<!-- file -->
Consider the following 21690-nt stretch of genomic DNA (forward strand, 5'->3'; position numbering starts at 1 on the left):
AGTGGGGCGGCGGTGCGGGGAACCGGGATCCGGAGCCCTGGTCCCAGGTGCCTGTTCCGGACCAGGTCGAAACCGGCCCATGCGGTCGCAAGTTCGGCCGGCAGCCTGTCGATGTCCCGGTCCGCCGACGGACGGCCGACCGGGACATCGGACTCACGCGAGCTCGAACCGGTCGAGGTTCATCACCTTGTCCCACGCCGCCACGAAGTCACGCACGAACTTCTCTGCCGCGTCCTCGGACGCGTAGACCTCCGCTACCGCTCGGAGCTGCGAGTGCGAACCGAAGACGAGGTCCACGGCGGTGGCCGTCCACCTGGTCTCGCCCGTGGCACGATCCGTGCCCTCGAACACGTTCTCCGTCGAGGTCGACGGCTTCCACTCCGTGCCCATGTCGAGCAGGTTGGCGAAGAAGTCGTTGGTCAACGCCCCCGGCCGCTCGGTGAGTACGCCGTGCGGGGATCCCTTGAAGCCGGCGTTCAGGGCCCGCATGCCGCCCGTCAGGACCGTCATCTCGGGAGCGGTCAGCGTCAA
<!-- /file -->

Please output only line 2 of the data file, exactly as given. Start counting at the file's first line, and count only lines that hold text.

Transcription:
AGTGGGGCGGCGGTGCGGGGAACCGGGATCCGGAGCCCTGGTCCCAGGTGCCTGTTCCGGACCAGGTCGAAACCGGCCCATGCGGTCGCAAGTTCGGCCGGCAGCCTGTCGATGTCCCGGTCCGCCGACGGACGGCCGACCGGGACATCGGACTCACGCGAGCTCGAACCGGTCGAGGTTCATCACCTTGTCCCACGCCGCCACGAAGTCACGCACGAACTTCTCTGCCGCGTCCTCGGACGCGTAGACCTCCGCTACCGCTCGGAGCTGCGAGTGCGAACCGAAGACGAGGTCCACGGCGGTGGCCGTCCACCTGGTCTCGCCCGTGGCACGATCCGTGCCCTCGAACACGTTCTCCGTCGAGGTCGACGGCTTCCACTCCGTGCCCATGTCGAGCAGGTTGGCGAAGAAGTCGTTGGTCAACGCCCCCGGCCGCTCGGTGAGTACGCCGTGCGGGGATCCCTTGAAGCCGGCGTTCAGGGCCCGCATGCCGCCCGTCAGGACCGTCATCTCGGGAGCGGTCAGCGTCAA